School Readiness funding formula being quietly pushed
Rep. Erin Grall, R-Vero Beach, is pushing for lawmakers to establish a funding formula for the state’s distribution of more than $700 million in School Readiness funding.
Correction: Certain counties are allocated to receive less in School Readiness funding in 2019-20 than they received in total in 2018-19 under Rep. Erin Grall’s plan, but that is largely due to a one-time infusion of cash into the system that took place in 2018. No county would receive less in 2019-20 than they were originally budgeted in 2018-19. An earlier version of this story stated otherwise.
Each year lawmakers allocate hundreds of millions in funding to pay for child care for low-income families, but, despite the amount of money being moved around, no one knows the rationale for how much each county receives.
Auditors have called the funding process “outdated and unexplained.” In 2017, a spokeswoman for the Office of Early Learning said “no one seems to really know” why some counties receive more than their fair share. Lawmakers from counties benefiting from the process have fought to keep the mysterious methodology in place.
Now, thanks to an infusion of more than $135 million in new federal funding, Rep. Erin Grall, R-Vero Beach, said this is the chance to overhaul the system.
“This is the time, when we have these dollars,” Grall said Wednesday. “Let’s not fight about the past. Let’s ask, ‘Is this better for the system?’”
A $2.4 billion increase to the Child Care and Development Fund signed into law by President Trump in 2018 led to Florida receiving the new money. That influx has created the rare opportunity to implement a formula without slashing funding from counties that were the beneficiaries from the existing system.
Grall is proposing a needs-based funding formula to determine how much each county receives in School Readiness money, which this year totals more than $700 million that will go to child care providers who care for poor children. Grall’s formula considers the number of children eligible for care, the county’s price index level and the market rate for child care.
Her idea is likely a longshot — she has not filed any legislation, and the current version of both the House and Senate budget proposals rely on the unexplained methodology. She is hoping lawmakers will consider the idea during budget conference.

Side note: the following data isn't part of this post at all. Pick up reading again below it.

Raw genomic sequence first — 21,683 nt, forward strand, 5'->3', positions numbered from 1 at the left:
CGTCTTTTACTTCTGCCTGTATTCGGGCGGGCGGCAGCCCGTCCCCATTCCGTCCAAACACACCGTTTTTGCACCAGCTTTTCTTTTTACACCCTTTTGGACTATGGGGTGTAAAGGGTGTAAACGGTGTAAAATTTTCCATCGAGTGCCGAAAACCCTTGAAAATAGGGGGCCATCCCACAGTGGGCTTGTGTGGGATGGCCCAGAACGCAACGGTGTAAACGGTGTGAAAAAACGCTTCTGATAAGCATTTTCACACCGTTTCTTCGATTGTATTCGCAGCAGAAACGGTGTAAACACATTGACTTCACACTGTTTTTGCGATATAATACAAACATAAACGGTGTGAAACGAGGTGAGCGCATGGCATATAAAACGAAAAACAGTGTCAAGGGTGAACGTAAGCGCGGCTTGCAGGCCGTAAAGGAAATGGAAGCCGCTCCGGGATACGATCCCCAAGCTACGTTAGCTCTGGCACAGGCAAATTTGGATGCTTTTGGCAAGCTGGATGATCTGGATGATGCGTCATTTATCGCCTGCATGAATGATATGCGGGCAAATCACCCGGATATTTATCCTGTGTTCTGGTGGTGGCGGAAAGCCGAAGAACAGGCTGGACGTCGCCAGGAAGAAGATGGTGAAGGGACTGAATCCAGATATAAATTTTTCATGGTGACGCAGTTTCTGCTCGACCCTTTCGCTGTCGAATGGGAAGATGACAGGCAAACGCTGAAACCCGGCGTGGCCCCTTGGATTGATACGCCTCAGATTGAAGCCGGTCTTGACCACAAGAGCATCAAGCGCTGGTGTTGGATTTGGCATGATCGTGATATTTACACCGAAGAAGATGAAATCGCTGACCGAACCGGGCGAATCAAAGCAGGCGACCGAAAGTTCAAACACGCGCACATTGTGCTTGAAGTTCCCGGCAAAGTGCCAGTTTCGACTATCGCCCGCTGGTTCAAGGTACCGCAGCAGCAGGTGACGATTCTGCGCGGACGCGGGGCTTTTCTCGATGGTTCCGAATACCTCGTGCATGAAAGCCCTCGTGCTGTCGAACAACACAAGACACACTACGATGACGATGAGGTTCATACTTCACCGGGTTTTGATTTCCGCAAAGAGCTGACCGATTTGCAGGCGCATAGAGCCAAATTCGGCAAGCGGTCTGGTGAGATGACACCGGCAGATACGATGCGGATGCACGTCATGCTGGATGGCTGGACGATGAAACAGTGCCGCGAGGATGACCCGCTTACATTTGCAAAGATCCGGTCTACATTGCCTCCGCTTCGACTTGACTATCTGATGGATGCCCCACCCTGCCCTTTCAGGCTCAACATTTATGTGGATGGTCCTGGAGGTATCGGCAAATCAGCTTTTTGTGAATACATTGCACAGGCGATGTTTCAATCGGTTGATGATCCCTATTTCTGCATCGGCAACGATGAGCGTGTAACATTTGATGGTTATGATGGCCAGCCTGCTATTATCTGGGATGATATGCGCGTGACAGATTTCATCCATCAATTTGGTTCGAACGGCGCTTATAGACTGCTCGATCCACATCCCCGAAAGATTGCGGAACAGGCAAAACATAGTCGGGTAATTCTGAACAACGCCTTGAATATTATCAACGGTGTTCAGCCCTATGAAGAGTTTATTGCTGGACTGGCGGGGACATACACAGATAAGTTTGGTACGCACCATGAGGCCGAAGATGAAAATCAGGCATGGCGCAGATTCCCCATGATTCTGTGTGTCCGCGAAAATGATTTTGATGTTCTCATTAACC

If she succeeds, Sarasota and Manatee will see a major increase in their annual funding.
Sarasota’s allocation would increase from $6.2 million to $9.2 million under Grall’s proposal. The 48 percent increase is the second highest statewide behind Osceola County, where funding could increase by 90 percent. Manatee’s funding would increase from $10.4 million to $13.6 million, a 30 percent increase.
However, while the funding formula gives to some, not every county will see more money — most notably from heavily populated areas with dozens of legislators, including Dade and Pinellas counties.
Under Grall’s proposal, Miami-Dade and Monroe would would receive $19 million less than what the Senate’s appropriation bill currently proposes.
Saralyn Grass, executive director of the Association of Early Learning Coalitions, said any talk of establishing a formula means there will be winners and losers.
“The association is interested in having equity in the system,” she said. “But I think there are mixed feelings.”
Counties like Sarasota and Osceola have experienced major demographic shifts in the past 20 years, with higher populations and more families qualifying for assistance. Without a funding formula, lawmakers relied on historical levels which grew increasingly obsolete.
Sarasota Early Learning Coalition executive director Janet Kahn said if they got new money, it would go toward getting families waiting for child care services off of the wait list and increasing the amount providers are paid.
“We’ve been underfunded for so long and we’ve always had a wait list,” Kahn said. “We have to have rates that are appropriate because the difference gets passed on to families, and the providers end up taking the hit.”
Similar attempts to rectify the funding process have been made in the past. Former Sen. Greg Steube filed legislation calling for a formula last year, but it did not gain any traction, especially as lawmakers’ focus shifted to gun violence after the shooting at Marjory Stoneman Douglas High School in February.
If Grall can’t get her fellow lawmakers to implement a funding formula this year before the new federal money goes out, she said it will be even harder in the future because it would require clawing back money that counties will have grown accustomed to.
“Without a significant amount of new money, then it is difficult to develop a system in which there aren’t some coalitions that would lose a lot in the formula,” Grall said. “If we just disperse the money into the system and aren’t thoughtful about it, I believe we would need hundreds of millions before we get to the point where we can have this conversation again. If there is a time, it is now.”